• Because when did a text ever steer you wrong: Soldiers in the field have to deal with auditory overload, including what info or orders might be coming in over their headphones. So Canadian researchers wanted to see if visual cues could help them focus on what they needed to know. And sure enough, the research showed that soldiers performed much better when they received text messages reinforcing what they were told over a loudspeaker.
  • But beware of a powerful attraction to singing male crickets: The unique directional hearing ability of a parasitic fly has inspired scientists to design a microphone that could make hearing aids much more effective. The females of this type of fly use their auditory skills to locate singing male crickets, upon which they deposit their larvae. And that never turns out well for the crickets.
  • That’s one small explanation frrr(uh) man: Researchers from Ohio State and Michigan State have come to the conclusion that Neil Armstrong’s Ohio accent may have been responsible for the confusion over what he said when he took his first steps on the moon. While just about everyone on Earth thought they heard Armstrong say, “That’s one small step for man, one giant leap for mankind,” he always insisted that he said “for a man,” which would have made more sense. But the latest study points out that people in central Ohio, where Armstrong grew up, tend to blend together words like “for” and “a,” resulting in a phrase that “sounded something like ‘frrr(uh).’”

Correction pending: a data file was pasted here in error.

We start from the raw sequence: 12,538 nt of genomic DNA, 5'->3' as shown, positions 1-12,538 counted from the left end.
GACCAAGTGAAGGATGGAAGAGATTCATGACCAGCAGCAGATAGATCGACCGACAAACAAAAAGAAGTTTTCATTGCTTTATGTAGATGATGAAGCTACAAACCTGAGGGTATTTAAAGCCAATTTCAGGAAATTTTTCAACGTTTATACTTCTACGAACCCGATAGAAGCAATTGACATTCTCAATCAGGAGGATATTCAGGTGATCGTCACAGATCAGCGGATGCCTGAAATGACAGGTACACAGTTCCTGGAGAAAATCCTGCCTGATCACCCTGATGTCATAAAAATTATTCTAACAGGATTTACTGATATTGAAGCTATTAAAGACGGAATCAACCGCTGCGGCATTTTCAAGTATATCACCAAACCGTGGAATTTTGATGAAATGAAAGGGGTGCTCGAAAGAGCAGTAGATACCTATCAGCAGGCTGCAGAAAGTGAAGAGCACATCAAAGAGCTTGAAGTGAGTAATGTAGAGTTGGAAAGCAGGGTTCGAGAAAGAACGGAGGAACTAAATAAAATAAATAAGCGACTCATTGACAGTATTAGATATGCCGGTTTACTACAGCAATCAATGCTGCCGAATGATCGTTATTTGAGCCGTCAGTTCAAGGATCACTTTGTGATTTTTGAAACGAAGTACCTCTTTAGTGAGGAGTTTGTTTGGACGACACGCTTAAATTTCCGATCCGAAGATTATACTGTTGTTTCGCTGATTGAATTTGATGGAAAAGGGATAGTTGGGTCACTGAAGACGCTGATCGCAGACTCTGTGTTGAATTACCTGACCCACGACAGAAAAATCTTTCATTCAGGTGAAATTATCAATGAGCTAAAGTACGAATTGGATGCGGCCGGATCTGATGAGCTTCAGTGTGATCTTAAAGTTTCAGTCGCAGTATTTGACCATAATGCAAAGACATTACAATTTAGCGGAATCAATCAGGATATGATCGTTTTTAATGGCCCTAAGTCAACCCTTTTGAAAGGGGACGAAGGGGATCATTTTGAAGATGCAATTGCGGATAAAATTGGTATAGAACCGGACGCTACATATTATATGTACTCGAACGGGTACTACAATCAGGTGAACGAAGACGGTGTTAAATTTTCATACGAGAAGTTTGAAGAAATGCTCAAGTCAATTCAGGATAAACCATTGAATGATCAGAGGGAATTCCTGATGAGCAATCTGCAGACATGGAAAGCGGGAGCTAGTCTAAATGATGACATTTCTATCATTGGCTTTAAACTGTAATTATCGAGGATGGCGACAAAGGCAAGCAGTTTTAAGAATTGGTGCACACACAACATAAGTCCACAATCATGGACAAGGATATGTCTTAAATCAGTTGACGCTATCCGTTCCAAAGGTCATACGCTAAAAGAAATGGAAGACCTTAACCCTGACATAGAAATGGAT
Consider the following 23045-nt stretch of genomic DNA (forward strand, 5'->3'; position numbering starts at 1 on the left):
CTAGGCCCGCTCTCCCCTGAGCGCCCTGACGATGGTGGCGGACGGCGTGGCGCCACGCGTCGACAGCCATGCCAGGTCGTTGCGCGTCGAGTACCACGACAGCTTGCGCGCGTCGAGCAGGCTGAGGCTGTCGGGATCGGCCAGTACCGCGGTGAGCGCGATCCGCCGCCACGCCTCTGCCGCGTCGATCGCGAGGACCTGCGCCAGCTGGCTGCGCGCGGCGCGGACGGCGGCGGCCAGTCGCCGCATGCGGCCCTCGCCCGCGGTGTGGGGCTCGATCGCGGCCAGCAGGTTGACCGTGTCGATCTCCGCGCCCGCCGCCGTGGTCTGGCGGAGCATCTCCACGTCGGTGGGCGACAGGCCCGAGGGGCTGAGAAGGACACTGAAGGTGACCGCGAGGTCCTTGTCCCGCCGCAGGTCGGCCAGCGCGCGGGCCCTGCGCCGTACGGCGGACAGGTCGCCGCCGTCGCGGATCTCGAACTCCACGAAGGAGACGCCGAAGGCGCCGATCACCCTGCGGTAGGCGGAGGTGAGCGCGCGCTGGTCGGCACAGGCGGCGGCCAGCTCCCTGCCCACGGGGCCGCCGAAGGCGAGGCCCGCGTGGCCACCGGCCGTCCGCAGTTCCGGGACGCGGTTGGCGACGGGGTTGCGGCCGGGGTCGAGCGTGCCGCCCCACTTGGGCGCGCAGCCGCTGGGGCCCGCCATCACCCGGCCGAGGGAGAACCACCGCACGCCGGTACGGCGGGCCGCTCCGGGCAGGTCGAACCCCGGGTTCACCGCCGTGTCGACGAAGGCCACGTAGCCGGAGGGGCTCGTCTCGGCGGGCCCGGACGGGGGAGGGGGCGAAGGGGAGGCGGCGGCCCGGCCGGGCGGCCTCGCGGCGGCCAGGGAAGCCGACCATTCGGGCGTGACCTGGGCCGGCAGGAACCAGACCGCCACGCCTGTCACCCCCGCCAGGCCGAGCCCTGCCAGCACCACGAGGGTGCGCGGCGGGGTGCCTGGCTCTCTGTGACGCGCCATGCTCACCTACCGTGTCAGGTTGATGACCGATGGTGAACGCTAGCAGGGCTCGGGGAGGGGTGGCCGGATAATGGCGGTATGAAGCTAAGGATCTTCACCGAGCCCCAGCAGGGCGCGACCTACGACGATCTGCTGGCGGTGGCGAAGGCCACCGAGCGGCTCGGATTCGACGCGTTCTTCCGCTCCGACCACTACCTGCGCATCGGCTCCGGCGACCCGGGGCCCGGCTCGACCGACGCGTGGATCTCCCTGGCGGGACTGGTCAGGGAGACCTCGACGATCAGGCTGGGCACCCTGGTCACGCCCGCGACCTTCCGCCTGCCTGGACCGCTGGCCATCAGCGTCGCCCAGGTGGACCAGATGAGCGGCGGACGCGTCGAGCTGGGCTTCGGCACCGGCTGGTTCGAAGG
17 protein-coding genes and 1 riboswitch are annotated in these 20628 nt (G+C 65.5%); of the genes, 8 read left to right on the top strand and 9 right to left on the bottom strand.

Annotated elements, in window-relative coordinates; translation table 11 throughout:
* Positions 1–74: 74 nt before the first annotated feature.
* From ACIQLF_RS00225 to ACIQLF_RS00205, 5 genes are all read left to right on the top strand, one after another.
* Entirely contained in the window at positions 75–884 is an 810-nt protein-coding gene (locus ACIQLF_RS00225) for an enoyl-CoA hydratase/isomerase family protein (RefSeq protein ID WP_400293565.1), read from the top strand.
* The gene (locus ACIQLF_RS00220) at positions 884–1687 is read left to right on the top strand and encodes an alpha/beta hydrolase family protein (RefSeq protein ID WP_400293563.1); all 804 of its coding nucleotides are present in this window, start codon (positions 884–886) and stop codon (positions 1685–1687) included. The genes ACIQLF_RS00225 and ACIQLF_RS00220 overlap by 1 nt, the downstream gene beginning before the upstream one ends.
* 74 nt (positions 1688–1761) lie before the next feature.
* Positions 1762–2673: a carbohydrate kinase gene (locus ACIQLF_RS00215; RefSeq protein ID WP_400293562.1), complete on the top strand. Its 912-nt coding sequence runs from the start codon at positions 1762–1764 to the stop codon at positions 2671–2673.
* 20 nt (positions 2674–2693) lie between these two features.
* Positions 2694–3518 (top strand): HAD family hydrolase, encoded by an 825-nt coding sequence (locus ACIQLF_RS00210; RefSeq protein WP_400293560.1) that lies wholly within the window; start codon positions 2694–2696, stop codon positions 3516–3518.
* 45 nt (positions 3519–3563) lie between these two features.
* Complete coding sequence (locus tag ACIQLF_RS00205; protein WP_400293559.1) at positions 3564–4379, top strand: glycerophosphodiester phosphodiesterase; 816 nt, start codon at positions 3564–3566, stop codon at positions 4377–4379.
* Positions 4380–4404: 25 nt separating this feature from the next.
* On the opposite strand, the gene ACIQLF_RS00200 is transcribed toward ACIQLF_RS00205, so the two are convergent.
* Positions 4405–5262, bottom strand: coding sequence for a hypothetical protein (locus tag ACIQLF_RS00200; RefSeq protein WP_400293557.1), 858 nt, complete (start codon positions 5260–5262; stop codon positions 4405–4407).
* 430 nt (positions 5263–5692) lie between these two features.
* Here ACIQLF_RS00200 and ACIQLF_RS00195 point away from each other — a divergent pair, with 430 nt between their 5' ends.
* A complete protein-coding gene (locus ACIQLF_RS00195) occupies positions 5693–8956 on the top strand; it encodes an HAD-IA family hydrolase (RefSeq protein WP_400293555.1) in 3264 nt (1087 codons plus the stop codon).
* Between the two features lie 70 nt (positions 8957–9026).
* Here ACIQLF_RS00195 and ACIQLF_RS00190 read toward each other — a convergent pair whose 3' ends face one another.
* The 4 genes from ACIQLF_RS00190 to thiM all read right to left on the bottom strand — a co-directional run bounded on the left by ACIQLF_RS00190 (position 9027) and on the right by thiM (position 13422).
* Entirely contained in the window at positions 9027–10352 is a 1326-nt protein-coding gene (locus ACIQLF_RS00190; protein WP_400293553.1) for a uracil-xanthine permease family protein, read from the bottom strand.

Video bonus: Watch a cicada come to life after 17 years in the ground. If you want a taste of cicada din, skip to the four-minute mark.

Video bonus bonus: Okay, these are not the 17-year cicadas. They’re from the 13-year-brood. Still, it’s worth watching David Rothenberg try to play his sax as they swarm around him.

More from Smithsonian.com

The Cicadas Are Coming and So Are the Terrifying Spores That Eat Them Alive

How Many Weddings Will the Cicadas Ruin This Summer?